I spent 2019 conducting ethnographic fieldwork in and around professional wrestling as part of my project into concussion in contact sport. Wrestling is an unusual beast that sits somewhere in between sport and theatre – the impacts and toll on the body are very real, but the performances are choreographed and the outcomes predetermined – and was of particular interest to me because it is almost entirely unregulated: there are no qualifications needed to become a wrestler, a coach, or a promoter and very few requirements – in terms of medical cover, for example – need to be met by organizations before they start training wrestlers or putting on shows. Despite knowing very little about wrestling when I began fieldwork I, more or less inevitably, grew to like this community: From my experience it was filled with nice people, brought together by their love of this slightly odd, generally disdained, physical activity. The head coach at my fieldwork site closely policed the occasional moments of sexism or racism and I generally agreed with one participant’s description of wrestling as being ‘weirdly inclusive’.
All of which makes what has happened in the last few days so heart-breaking. Last week (w/c 15th of June 2020) the hashtag #SpeakingOut began to trend on Twitter. Much like the larger #MeToo movement, #SpeakingOut consisted of (overwhelmingly) female wrestlers revealing the emotional, physical, and sexual abuse they had suffered at the hands of men (overwhelmingly) in the wrestling community. Discussion centred on the British wrestling scene (often referred to as ‘BritWres’) although individuals based in rest of Europe and North American were also named. Similarly, those accused traversed the heights of the wrestling ladder: from those with administrative positions at the top of large organizations; to wrestlers signed to the upper ranks of the WWE; to performers who would not have been known outside of small, local scenes. Probably the most frequent story was the experienced coach taking advantage of the new trainee. In response coaches and promoters around the world have been sacked, while named wrestlers are being told they won’t work again. One of the few British wrestlers to have a job in the WWE, the biggest wrestling company in the world, has lost their job following allegations of sexual assault. Another working at AEW (the second biggest US company) has ‘gone to rehab’ after allegations of physical assault.
The spaces where I undertook my fieldwork are a long way from the centre of this story. Nonetheless, #ComingOut is close: at least two women I interviewed as part of my project have come forward publicly as victims of abuse; at least one man that I interviewed has been publicly accused of abuse while a further, what, ten (?) who I’ve seen wrestle locally have likewise been named; an attendee at the school where I undertook my fieldwork has accused a second attendee of abusing them (not, I should add, at the school); one interviewee, who had a really great job in the industry, seems to have quit after learning of the behaviour of life-long friends and the frankly unacceptable response of various organizations.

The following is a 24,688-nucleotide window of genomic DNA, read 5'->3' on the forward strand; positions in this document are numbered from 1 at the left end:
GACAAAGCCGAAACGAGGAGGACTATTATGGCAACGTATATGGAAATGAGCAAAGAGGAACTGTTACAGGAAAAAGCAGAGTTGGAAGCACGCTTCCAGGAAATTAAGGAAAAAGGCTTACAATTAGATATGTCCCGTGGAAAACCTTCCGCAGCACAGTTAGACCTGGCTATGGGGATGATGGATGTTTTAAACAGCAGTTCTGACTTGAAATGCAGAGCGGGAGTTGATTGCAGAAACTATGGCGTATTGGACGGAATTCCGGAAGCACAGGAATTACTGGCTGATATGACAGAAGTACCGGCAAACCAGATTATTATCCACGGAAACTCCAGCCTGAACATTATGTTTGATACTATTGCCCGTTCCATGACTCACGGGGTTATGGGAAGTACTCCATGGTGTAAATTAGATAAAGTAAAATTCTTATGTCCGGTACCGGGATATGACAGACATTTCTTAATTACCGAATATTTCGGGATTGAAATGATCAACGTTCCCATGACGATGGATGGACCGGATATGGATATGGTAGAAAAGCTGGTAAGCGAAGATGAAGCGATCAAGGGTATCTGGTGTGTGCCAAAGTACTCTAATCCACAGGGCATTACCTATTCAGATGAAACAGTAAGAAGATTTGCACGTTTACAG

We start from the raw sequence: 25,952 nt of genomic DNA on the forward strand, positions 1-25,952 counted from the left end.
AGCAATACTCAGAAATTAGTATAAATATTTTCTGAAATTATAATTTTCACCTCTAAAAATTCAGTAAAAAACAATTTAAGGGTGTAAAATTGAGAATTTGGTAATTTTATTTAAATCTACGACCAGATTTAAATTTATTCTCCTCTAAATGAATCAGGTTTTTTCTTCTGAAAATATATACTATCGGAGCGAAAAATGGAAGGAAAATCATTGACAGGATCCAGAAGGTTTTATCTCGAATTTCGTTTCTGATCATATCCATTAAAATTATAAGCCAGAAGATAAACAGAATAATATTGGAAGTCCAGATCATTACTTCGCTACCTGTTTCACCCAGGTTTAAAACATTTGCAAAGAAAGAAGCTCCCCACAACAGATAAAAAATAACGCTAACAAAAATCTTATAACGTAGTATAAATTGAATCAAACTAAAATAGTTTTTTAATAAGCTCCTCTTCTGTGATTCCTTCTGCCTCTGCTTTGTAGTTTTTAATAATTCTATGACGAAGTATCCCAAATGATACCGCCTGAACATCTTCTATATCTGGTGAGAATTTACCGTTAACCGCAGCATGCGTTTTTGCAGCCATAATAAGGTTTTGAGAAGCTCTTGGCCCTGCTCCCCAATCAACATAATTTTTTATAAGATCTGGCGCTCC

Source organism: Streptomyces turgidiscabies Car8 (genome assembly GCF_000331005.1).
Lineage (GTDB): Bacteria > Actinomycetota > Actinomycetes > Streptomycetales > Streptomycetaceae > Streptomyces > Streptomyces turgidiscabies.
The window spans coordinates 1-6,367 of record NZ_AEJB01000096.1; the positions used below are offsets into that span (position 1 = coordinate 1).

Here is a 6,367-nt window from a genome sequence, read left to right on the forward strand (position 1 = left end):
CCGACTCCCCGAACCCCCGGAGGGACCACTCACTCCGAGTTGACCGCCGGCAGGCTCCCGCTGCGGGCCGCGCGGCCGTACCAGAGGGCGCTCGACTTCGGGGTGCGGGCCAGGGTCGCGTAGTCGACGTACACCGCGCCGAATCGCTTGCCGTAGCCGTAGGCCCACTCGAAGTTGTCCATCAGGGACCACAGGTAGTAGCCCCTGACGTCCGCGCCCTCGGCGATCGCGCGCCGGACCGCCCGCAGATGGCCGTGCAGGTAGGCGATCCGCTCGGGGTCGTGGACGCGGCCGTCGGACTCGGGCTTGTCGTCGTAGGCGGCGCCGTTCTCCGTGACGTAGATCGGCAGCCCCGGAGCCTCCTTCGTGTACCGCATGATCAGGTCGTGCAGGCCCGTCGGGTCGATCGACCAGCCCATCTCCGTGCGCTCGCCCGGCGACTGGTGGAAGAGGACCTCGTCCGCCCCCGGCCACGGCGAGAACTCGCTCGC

The story has left me shaken, probably for much the same reason as that interviewee who quit their job: How could I not see that? How could I buy that story of ‘weird inclusivity’ when this was going on all the while? It will take a bit of processing and thinking about but, at first blush, there are two things about #ComingOut which are at the front of my mind:
First, one of the wrestlers accused of assault (which they have denied, whilst accepting that they have behaved appallingly) was at the fore of an attempt to unionize wrestling. That effort at unionization is complicated, and many don’t take it at face value, but, for present purposes, I want to assume that this was a legitimate attempt to improve the employment conditions of wrestlers. That effort to unionize has been completely undermined by the inability to think — or at least act — intersectionally. Without a public face, I find it hard to see any future for that unionization effort and attempts to improve labour relations in pro wrestling will need to begin all over. It is a clear demonstration – as if another were needed – that traditional ‘class politics’ and new left ‘identity politics’ resolutely do not stand in opposition to one another. In this instance the possibility of working-class emancipation has been killed stone dead by straightforward misogyny. Former CIGS member Dr Rosey Hill has introduced me to the work of Dr Julia Downes on this matter, and I would recommend reading their excellent work.
Second, one of the most common stories on the #SpeakingOut page comes from older wrestlers who are not (currently) implicated in the story. That story goes something like this: ‘When I started wrestling I was a stupid kid and I did stupid things but now I’ve grown as a person and I have a stable relationship and 2.4 children and a labradoodle and I support #SpeakingOut’. Very little has made me angrier in the past few days than this narrative. If your growth and arrival as a fully functioning adult is facilitated by – indeed, predicated upon – the emotional, physical, and sexual abuse of whatever kind in your teens and early twenties then, frankly, you can keep your growth. It is an unacceptable path to take in order to reach your destination.
Even as an outsider, the past few days have been harrowing. I would hope that BritWres uses this as an opportunity to sort itself out. We’ll see if that possibility is realised.